ANalysis Of VAriance (ANOVA)

Analysis of variance (a.k.a. ANOVA) is used to compare the means of more than 2 groups. Unsurprisingly, the way ANOVA works is by comparing variances (hence the name Analysis of Variance…). Variables must be categorical, and will often be called factors. There are several designs for ANOVA, depending on the number of variables to be compared and on whether samples are measured several times during the course of an experiment. In this chapter, we’ll talk about:

  • one-way ANOVA (1 single variable/factor with more than 2 levels),
  • factorial design alias two-way ANOVA, three-way ANOVA, multi-way ANOVA (2 or more factors with 2 or more levels each),
  • repeated measures ANOVA (individuals of the sample are tested/measured several times during the course of an experiment).

One-way ANOVA is a parametric test designed to compare the means of three or more groups. The null hypothesis states that the means of all groups to be tested are equal. As usual, the test will return a p-value in the end, and you will be able to decide whether […]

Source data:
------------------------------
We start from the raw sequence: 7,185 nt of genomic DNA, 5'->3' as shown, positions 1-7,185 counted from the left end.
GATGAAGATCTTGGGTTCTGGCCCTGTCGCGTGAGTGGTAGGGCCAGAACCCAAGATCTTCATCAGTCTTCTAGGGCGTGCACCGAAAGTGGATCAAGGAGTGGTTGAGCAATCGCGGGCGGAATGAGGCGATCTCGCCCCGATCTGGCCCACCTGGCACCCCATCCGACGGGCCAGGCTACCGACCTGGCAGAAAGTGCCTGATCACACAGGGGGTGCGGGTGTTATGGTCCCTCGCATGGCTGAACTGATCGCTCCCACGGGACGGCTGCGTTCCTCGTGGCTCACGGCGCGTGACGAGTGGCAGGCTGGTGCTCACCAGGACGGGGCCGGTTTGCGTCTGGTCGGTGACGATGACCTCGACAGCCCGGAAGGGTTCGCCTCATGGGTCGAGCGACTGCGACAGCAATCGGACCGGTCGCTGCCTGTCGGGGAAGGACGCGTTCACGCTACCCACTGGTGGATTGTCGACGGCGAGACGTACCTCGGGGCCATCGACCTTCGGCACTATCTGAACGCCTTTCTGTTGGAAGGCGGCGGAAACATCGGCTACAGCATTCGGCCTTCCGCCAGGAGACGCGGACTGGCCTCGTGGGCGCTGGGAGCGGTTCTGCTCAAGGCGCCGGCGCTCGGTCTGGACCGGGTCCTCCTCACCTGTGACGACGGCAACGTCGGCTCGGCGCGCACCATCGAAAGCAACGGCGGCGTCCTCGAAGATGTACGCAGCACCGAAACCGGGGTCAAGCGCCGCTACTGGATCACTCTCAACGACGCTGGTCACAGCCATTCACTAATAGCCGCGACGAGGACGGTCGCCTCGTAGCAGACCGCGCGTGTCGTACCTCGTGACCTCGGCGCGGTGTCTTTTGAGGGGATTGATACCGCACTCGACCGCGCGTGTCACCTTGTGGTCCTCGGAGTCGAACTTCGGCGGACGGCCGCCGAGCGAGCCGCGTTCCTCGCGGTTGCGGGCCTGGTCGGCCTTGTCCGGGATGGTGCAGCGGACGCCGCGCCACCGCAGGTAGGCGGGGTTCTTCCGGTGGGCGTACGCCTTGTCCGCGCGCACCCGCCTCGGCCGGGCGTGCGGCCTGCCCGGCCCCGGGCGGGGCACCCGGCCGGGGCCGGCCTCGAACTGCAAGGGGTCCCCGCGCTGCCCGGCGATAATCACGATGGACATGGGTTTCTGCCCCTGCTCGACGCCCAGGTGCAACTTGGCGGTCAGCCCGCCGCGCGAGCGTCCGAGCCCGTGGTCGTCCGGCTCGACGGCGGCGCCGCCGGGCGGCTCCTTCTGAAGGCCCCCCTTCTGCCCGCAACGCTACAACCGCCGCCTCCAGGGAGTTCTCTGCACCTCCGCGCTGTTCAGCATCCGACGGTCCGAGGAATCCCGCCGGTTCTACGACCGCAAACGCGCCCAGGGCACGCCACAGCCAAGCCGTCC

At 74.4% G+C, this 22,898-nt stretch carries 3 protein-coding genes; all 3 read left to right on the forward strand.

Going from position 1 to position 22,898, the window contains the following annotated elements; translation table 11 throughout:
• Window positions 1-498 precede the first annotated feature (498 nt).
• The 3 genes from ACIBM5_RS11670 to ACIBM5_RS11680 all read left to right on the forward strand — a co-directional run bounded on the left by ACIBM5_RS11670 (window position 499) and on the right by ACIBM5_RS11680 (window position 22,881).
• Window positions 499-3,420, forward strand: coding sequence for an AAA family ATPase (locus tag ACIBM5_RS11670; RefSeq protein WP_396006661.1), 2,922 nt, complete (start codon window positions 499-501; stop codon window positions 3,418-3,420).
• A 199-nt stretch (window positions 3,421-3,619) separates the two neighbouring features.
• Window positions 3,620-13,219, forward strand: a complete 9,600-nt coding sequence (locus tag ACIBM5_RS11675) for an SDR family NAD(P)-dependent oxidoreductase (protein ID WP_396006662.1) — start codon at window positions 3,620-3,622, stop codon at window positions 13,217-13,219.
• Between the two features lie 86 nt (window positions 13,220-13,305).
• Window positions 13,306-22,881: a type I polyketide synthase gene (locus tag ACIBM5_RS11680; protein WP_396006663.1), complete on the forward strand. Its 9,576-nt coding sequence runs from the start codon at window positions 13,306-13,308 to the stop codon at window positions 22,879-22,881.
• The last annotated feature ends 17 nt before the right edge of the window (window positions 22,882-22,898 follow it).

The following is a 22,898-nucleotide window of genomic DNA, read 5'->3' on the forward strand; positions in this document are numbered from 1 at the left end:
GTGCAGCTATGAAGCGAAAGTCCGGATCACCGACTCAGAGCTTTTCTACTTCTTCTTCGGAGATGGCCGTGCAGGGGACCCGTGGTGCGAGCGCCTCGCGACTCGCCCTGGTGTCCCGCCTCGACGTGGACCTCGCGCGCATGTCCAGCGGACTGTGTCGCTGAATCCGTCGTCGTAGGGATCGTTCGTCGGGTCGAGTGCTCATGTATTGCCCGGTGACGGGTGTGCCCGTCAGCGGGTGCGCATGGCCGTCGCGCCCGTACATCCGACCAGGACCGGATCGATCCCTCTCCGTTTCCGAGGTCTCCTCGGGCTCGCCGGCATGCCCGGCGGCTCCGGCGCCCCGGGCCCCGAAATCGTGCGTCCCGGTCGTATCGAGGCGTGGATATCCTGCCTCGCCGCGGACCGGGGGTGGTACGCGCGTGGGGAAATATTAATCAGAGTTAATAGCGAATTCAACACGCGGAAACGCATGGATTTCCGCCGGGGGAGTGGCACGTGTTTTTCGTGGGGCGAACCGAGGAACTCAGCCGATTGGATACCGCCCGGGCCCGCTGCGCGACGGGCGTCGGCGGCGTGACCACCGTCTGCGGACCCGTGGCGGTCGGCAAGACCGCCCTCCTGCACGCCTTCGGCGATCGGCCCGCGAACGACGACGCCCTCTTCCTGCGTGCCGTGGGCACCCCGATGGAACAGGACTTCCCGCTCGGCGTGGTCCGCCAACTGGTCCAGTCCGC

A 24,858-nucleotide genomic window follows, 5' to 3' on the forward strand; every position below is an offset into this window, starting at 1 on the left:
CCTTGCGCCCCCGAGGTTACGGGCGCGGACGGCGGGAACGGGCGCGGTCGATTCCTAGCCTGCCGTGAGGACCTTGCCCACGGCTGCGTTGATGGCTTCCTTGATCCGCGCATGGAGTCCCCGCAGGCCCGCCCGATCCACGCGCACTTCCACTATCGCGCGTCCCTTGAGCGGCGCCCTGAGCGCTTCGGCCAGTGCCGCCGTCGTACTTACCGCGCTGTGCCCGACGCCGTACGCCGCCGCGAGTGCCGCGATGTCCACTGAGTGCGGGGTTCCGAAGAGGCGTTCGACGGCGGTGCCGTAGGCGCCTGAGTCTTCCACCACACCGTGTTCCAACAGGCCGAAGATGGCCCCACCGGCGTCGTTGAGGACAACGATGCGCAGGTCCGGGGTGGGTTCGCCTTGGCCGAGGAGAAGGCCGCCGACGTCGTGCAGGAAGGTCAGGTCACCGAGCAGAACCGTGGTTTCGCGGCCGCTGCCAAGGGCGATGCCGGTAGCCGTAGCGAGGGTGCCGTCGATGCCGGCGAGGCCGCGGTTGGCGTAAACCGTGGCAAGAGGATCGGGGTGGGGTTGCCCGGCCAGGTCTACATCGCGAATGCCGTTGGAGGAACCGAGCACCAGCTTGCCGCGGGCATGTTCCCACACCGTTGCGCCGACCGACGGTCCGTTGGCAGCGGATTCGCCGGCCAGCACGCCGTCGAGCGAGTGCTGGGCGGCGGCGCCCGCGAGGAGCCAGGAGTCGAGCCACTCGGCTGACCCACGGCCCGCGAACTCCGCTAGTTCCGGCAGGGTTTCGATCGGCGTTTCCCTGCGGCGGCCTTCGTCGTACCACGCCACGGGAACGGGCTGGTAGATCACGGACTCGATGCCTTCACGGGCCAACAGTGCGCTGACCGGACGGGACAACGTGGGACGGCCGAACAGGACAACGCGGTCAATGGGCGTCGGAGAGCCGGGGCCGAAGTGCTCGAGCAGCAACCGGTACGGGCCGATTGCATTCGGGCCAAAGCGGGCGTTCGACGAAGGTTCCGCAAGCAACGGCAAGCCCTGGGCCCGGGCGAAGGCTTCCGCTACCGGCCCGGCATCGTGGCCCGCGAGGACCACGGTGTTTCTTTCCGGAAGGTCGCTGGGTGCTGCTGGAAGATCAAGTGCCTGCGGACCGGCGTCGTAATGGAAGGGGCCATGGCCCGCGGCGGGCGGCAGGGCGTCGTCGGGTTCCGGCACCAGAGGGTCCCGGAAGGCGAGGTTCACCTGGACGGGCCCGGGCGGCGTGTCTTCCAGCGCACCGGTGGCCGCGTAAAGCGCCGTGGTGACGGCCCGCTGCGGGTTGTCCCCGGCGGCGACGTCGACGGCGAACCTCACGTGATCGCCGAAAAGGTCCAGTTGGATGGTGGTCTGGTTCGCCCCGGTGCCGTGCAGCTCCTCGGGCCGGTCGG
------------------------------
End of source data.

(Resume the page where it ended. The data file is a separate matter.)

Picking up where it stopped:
One-way ANOVA

Whereas one-way ANOVA allows for comparison of three and more group means based on the different levels of a single factor, factorial design allows for comparison of groups based on several independent variables and their various levels. Thus, comparing data (such as tree size, egg size…) split in groups according […]

Factorial design (multi-way ANOVA)

Repeated measures ANOVA is a test that seems close to one-way ANOVA as it allows to check for differences between the means of three and more groups. The essential difference is that the groups are dependent (i.e. related). This means that the groups contains data or measurements from the same individuals. What differs in […]

Repeated Measures ANOVA